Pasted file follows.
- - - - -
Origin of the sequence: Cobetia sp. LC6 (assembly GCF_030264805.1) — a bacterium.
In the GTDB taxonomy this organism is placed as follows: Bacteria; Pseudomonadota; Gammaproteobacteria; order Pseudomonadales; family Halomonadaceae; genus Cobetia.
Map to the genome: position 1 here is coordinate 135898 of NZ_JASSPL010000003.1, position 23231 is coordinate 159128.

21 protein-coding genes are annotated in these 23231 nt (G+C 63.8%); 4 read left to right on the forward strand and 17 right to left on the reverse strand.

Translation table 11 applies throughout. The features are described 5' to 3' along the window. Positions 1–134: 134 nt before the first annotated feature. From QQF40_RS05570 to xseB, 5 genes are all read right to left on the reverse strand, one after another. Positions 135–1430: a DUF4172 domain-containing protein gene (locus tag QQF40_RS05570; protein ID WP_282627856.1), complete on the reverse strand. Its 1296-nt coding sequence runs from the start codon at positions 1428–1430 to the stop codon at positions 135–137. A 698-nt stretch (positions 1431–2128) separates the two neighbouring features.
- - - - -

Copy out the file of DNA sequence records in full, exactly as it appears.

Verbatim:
Origin of the sequence: Cobetia sp. LC6 (assembly GCF_030264805.1) — a bacterium.
In the GTDB taxonomy this organism is placed as follows: Bacteria; Pseudomonadota; Gammaproteobacteria; order Pseudomonadales; family Halomonadaceae; genus Cobetia.
Map to the genome: position 1 here is coordinate 135898 of NZ_JASSPL010000003.1, position 23231 is coordinate 159128.

21 protein-coding genes are annotated in these 23231 nt (G+C 63.8%); 4 read left to right on the forward strand and 17 right to left on the reverse strand.

Translation table 11 applies throughout. The features are described 5' to 3' along the window. Positions 1–134: 134 nt before the first annotated feature. From QQF40_RS05570 to xseB, 5 genes are all read right to left on the reverse strand, one after another. Positions 135–1430: a DUF4172 domain-containing protein gene (locus tag QQF40_RS05570; protein ID WP_282627856.1), complete on the reverse strand. Its 1296-nt coding sequence runs from the start codon at positions 1428–1430 to the stop codon at positions 135–137. A 698-nt stretch (positions 1431–2128) separates the two neighbouring features.